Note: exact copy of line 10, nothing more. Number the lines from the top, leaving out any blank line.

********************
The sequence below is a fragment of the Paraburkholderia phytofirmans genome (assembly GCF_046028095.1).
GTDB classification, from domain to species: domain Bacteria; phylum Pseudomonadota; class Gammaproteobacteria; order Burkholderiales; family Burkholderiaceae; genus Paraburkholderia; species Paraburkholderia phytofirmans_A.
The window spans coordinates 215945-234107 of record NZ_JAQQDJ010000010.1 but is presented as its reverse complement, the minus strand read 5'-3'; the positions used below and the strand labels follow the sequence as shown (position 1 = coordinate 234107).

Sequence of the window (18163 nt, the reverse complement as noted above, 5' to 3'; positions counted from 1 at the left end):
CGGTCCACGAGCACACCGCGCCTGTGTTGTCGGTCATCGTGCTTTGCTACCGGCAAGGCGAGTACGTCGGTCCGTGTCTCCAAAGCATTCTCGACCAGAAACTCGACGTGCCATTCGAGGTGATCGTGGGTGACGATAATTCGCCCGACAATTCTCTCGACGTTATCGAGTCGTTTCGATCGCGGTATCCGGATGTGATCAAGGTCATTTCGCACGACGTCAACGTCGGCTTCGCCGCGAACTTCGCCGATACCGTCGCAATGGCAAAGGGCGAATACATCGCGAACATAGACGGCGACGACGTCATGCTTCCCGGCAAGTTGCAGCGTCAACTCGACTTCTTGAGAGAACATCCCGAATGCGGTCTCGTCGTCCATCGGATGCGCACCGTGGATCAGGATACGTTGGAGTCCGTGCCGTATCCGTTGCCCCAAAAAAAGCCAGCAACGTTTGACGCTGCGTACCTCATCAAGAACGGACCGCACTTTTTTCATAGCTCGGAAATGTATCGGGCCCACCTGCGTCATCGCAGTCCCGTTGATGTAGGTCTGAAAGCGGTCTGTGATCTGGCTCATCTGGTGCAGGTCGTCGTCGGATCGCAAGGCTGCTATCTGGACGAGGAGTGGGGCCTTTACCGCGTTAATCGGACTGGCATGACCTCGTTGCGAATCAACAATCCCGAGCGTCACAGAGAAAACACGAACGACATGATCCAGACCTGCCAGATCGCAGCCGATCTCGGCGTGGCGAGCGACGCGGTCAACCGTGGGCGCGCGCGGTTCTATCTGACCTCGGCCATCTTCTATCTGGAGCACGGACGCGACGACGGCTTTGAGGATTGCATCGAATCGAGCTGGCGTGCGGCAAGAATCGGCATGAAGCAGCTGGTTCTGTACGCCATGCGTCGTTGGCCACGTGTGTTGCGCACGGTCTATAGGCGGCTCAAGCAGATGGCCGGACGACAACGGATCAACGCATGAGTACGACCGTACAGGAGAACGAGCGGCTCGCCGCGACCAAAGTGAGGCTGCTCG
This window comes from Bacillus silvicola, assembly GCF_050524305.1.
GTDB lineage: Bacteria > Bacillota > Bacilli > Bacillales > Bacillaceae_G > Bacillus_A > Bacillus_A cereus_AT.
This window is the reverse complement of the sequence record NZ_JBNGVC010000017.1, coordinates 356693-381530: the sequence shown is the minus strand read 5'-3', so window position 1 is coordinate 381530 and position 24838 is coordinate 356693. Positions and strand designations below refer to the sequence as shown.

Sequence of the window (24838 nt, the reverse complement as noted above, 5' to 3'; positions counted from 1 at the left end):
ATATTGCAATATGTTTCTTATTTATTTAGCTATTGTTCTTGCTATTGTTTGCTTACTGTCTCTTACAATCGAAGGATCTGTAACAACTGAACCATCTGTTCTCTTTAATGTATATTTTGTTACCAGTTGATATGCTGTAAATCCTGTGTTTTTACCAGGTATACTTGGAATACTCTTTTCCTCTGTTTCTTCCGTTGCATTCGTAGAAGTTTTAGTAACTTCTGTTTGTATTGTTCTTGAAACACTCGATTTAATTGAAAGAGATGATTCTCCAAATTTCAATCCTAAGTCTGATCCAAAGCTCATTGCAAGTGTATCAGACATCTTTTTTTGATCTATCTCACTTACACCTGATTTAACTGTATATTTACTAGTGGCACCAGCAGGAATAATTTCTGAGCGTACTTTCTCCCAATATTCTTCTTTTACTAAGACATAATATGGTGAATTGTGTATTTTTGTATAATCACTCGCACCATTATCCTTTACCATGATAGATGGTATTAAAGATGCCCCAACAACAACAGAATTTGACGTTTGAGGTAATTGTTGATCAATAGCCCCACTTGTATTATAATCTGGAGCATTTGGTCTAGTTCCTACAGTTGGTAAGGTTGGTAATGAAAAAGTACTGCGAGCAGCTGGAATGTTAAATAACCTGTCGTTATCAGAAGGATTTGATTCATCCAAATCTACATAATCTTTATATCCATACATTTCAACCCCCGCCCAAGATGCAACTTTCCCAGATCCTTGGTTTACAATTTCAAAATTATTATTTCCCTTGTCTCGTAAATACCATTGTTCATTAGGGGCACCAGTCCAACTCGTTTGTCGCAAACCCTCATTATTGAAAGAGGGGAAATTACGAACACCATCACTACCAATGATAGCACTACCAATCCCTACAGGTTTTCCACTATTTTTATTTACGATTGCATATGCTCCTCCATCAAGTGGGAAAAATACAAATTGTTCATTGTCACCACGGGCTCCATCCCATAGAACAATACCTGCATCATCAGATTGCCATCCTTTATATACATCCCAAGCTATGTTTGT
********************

ATATTGCAATATGTTTCTTATTTATTTAGCTATTGTTCTTGCTATTGTTTGCTTACTGTCTCTTACAATCGAAGGATCTGTAACAACTGAACCATCTGTTCTCTTTAATGTATATTTTGTTACCAGTTGATATGCTGTAAATCCTGTGTTTTTACCAGGTATACTTGGAATACTCTTTTCCTCTGTTTCTTCCGTTGCATTCGTAGAAGTTTTAGTAACTTCTGTTTGTATTGTTCTTGAAACACTCGATTTAATTGAAAGAGATGATTCTCCAAATTTCAATCCTAAGTCTGATCCAAAGCTCATTGCAAGTGTATCAGACATCTTTTTTTGATCTATCTCACTTACACCTGATTTAACTGTATATTTACTAGTGGCACCAGCAGGAATAATTTCTGAGCGTACTTTCTCCCAATATTCTTCTTTTACTAAGACATAATATGGTGAATTGTGTATTTTTGTATAATCACTCGCACCATTATCCTTTACCATGATAGATGGTATTAAAGATGCCCCAACAACAACAGAATTTGACGTTTGAGGTAATTGTTGATCAATAGCCCCACTTGTATTATAATCTGGAGCATTTGGTCTAGTTCCTACAGTTGGTAAGGTTGGTAATGAAAAAGTACTGCGAGCAGCTGGAATGTTAAATAACCTGTCGTTATCAGAAGGATTTGATTCATCCAAATCTACATAATCTTTATATCCATACATTTCAACCCCCGCCCAAGATGCAACTTTCCCAGATCCTTGGTTTACAATTTCAAAATTATTATTTCCCTTGTCTCGTAAATACCATTGTTCATTAGGGGCACCAGTCCAACTCGTTTGTCGCAAACCCTCATTATTGAAAGAGGGGAAATTACGAACACCATCACTACCAATGATAGCACTACCAATCCCTACAGGTTTTCCACTATTTTTATTTACGATTGCATATGCTCCTCCATCAAGTGGGAAAAATACAAATTGTTCATTGTCACCACGGGCTCCATCCCATAGAACAATACCTGCATCATCAGATTGCCATCCTTTATATACATCCCAAGCTATGTTTGT